ASU dance organizations restructure meetings for fall semester

TikTok and YouTube videos have been adopted to promote dance while being safe

ASU student organizations specializing in dance reformatted meetings and added new events to adapt to the COVID-19 pandemic.

Virtual dance instruction can be alienating, particularly for partner or group-based dance styles that don't lend themselves to social distancing. Nevertheless, organization leaders are aiming to continue holding meetings and adapting to new mediums.

University President Michael Crow reaffirmed its policy for on- and off-campus gatherings Tuesday, saying students hosting or attending gatherings that fail to adhere to public health protocols will be subject to suspension.

Samia Muraweh, a junior studying computer science and president of Dabke United, said her organization has been keeping members engaged by posting dance tutorials and other videos on its TikTok account.

Dabke is an ancient Levantine folk dance, Muraweh said. She said it originated from communities stamping out an area for house construction.

Dabke United has a performance team and holds workshops that are "open to anyone who's interested in it, even the Arab countries that don't have Dabke," Muraweh said.

"Going into this semester, our board is talking about ways that we're going to keep at least our workshop side active, even if we're not going to be super active as a team," Muraweh said. "We're just going to be hopefully hosting once-a-month live workshops, and then making YouTube videos."

Makenna Littell, a senior studying business sustainability and president of Hip Hop Coalition, said her organization moved its meetings online in mid-March and created a "quarantine video" in which videos of members dancing a routine from home were spliced together.

"What we're planning on doing is kind of following the lead of other dance crews and studios around the Valley and holding some classes every week at a different studio," Littell said. "We'll stay safe and have a limit on how many people can attend classes, but we’re still dancing together."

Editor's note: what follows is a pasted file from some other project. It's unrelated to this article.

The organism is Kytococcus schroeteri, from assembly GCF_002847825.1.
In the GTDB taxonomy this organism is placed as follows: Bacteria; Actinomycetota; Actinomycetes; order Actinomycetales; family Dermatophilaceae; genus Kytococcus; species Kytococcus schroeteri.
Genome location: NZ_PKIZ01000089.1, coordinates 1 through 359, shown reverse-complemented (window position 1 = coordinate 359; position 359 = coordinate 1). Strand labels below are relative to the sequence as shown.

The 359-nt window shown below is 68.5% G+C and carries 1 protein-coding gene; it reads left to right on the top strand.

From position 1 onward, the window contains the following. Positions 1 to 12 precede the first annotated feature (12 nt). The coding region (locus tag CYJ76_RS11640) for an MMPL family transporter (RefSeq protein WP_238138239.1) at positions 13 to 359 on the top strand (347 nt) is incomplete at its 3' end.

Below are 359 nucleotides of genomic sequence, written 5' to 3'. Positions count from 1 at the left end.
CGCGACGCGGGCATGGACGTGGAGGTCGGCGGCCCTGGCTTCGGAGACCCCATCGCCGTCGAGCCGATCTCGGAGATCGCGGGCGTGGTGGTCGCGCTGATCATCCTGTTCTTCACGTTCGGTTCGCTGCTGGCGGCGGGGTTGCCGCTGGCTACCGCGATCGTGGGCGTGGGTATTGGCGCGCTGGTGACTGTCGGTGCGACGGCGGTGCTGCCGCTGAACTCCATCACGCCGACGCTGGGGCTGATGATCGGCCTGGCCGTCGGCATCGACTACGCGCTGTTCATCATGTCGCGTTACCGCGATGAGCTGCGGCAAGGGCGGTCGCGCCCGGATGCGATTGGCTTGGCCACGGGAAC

Littell said that "hip-hop (is) a culture and a dance style that was founded on the Black community," and added that the organization is hoping to do some community service and raise funds for local organizations in the coming months.

Jacqueline Johnson, a junior studying biological sciences and psychology and president of Devil DanceSport, said her organization is looking forward to hosting virtual events in collaboration with the ASU Salsa Club in the coming weeks.

Devil DanceSport is ASU's ballroom and Latin dance club that focuses on promoting ballroom as both a competitive sport and a social activity.

The organization began posting tutorial videos for various partner dance styles on its YouTube page for members to learn in the comfort of their own home.

"A lot of our stuff is going to be taking place with individuals at home, there’s a lot of technique you can do on your own for ballroom (dance)," Johnson said. "And then if you have someone at home with you, like a roommate… you're welcome to dance with them."

Constance-Sophie Almendares, a senior studying journalism and a co-president of Dancer's Society, said her organization, "the only dance club on the Downtown campus," is discussing the feasibility of holding in-person practices this semester and where they would take place if they do.

Dancer's Society is also open to collaborating with Tempe-based organizations and may look into hosting virtual events in the future, Almendares said.

Karina Chimal, a sophomore studying psychology and a member of Fusion Dance Squad, said her organization has been holding virtual dance classes where individuals can engage with numerous styles over several hours.

Fusion Dance Squad recently held a virtual fundraiser for various organizations, including The Trevor Project and a COVID-19 relief fund for Phoenix-based artists, Chimal said. The fundraiser consisted of alumni-led courses ranging from hip-hop dance to a heels class.

Chimal said the organization will only be holding virtual meetings for the foreseeable future "just so that we don't put anybody’s life at risk."

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